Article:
Bitcoin started to attract some attention in certain online communities for the ingenious way that it left banks and other financial institutions out of the equation. It really was a peer-to-peer method of payment between parties. The currency operated over a decentralized network, and the cryptographic process that had been in place in early digital currency attempts was refined.
In this new invention, a network of computers all worked at verifying the transactions made between parties. This process eliminated the concerns about double payments that had slowed up similar projects that had been attempted previous to this. Bitcoin could conceivably be used to pay for something, and no one but the parties involved would need to be a part of the process.
Bitcoin has remained the most popular and lucrative cryptocurrency ever since that white paper was published. But the road for the coins to get to that point has been long and often quite bumpy. And in many ways, it still has a long way to go in terms of being a viable payment system, if only because it isn't used often enough in that manner.
The first cryptocurrency transaction allegedly occurred when someone paid 10,000 Bitcoin to another person for some pizza. At the time, the coins had no real value. That amount of Bitcoin would be worth a fortune today.
Eventually Bitcoin started to gain value and occasionally lose it thanks to simple principles of supply and demand. Because Nakamoto had capped the supply of the coins in his original paper, it meant that the demand for them would have an effect on the value in a somewhat volatile way.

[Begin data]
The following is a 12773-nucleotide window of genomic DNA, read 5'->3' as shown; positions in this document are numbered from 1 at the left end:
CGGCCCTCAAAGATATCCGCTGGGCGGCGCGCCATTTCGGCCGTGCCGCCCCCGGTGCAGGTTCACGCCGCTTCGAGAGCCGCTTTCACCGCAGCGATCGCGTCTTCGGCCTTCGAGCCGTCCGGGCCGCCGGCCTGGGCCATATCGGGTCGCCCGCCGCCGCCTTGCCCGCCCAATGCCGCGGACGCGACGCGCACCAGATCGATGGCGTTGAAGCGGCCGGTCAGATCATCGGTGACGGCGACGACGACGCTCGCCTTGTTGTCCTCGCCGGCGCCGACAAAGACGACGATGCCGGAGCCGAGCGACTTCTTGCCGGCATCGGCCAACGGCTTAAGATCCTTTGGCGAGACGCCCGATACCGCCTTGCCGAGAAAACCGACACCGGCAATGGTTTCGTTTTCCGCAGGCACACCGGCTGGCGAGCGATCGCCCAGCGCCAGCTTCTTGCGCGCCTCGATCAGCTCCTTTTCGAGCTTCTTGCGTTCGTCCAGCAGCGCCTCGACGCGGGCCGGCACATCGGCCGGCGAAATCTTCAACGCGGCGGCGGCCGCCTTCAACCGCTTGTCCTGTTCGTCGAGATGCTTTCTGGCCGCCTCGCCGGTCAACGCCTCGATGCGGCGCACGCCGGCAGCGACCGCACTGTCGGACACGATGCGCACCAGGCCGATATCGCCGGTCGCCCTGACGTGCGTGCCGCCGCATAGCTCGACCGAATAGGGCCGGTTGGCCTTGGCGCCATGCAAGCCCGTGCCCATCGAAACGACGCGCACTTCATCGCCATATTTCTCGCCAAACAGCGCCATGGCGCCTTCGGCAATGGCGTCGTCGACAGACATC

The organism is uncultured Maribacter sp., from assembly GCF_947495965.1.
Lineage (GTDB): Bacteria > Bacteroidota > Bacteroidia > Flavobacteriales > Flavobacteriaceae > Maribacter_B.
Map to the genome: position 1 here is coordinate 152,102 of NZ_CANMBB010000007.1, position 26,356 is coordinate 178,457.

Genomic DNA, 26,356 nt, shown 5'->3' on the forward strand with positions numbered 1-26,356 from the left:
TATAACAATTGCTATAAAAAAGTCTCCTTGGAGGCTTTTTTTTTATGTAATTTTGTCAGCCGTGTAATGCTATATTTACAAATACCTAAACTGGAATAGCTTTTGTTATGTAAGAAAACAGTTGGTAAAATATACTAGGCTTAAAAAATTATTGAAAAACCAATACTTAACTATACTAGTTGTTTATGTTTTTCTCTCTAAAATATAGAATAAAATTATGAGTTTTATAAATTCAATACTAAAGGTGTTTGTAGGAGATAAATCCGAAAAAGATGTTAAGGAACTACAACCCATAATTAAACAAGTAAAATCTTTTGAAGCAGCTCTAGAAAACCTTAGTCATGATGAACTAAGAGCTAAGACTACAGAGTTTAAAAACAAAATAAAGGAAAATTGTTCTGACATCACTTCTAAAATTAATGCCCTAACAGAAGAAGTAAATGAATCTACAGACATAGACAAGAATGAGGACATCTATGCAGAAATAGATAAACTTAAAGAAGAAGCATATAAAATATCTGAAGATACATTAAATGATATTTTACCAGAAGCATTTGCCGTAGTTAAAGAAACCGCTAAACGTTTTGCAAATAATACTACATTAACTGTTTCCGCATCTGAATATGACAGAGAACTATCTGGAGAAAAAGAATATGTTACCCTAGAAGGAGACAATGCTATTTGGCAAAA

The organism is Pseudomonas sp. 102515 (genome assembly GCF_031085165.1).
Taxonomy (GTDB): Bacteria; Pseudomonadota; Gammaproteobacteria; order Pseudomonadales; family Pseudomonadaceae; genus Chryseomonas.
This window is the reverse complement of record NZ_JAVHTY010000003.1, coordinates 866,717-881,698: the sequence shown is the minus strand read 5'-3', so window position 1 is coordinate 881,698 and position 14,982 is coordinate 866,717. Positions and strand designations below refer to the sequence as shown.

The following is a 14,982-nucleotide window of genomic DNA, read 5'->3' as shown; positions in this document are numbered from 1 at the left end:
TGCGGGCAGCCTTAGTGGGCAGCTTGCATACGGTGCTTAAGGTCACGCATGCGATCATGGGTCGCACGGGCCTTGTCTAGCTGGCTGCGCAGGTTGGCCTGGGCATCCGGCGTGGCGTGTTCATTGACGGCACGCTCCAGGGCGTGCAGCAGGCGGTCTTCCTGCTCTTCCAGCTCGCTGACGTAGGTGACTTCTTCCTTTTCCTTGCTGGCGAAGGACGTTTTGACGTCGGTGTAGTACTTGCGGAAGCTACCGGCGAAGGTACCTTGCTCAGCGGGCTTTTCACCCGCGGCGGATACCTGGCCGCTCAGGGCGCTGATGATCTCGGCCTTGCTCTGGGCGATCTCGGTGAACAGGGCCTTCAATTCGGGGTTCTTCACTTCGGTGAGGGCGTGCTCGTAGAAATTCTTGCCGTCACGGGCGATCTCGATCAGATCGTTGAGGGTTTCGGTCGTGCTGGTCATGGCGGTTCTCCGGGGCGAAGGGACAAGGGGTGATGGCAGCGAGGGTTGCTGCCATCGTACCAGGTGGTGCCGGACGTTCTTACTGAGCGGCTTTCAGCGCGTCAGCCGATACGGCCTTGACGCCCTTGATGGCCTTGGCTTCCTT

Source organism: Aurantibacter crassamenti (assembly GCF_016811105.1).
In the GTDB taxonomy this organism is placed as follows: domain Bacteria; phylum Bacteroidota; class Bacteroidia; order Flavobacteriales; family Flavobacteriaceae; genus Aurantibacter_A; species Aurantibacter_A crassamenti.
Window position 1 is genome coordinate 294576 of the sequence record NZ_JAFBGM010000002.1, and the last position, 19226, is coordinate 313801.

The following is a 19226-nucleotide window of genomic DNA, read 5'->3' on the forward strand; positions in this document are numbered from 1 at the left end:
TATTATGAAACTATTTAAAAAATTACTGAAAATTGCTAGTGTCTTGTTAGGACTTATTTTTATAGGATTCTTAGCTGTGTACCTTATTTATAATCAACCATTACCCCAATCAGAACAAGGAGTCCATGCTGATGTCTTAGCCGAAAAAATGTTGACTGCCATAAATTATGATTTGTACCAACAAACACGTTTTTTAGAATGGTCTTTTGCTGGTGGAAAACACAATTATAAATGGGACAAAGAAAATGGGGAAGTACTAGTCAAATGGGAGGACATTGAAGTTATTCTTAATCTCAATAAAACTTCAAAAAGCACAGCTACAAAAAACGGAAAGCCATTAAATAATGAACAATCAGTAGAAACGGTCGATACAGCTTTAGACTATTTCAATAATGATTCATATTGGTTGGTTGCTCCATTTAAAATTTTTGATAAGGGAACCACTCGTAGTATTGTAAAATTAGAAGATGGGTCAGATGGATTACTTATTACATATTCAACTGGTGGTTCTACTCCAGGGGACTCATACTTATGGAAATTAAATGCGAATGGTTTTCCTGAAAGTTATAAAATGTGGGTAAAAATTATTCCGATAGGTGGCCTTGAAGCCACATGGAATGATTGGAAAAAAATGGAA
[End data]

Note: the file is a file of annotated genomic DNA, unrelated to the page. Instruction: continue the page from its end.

Bitcoin was meant to act as currency, but in terms of its actual value, it fluctuated as if it were a stock.
The first widespread public awareness of Bitcoin came with a negative spin attached to it. When a large criminal network known as Silk Road was busted in 2013, it came to light that those in charge of the operation hid their doings by using Bitcoin. That's because payment with Bitcoin requires the transacting parties to sacrifice no personal or financial information beyond the money that changes hands.
Bitcoin's value steadily grew, however, so much so that the currency eventually attracted some coins that were built in its image. After all, the original software was open source, meaning that anybody could take it and try to build their own projects from it. Coins with names like Litecoin and Swiftcoin started to appear in the same circles in which Bitcoin was traded.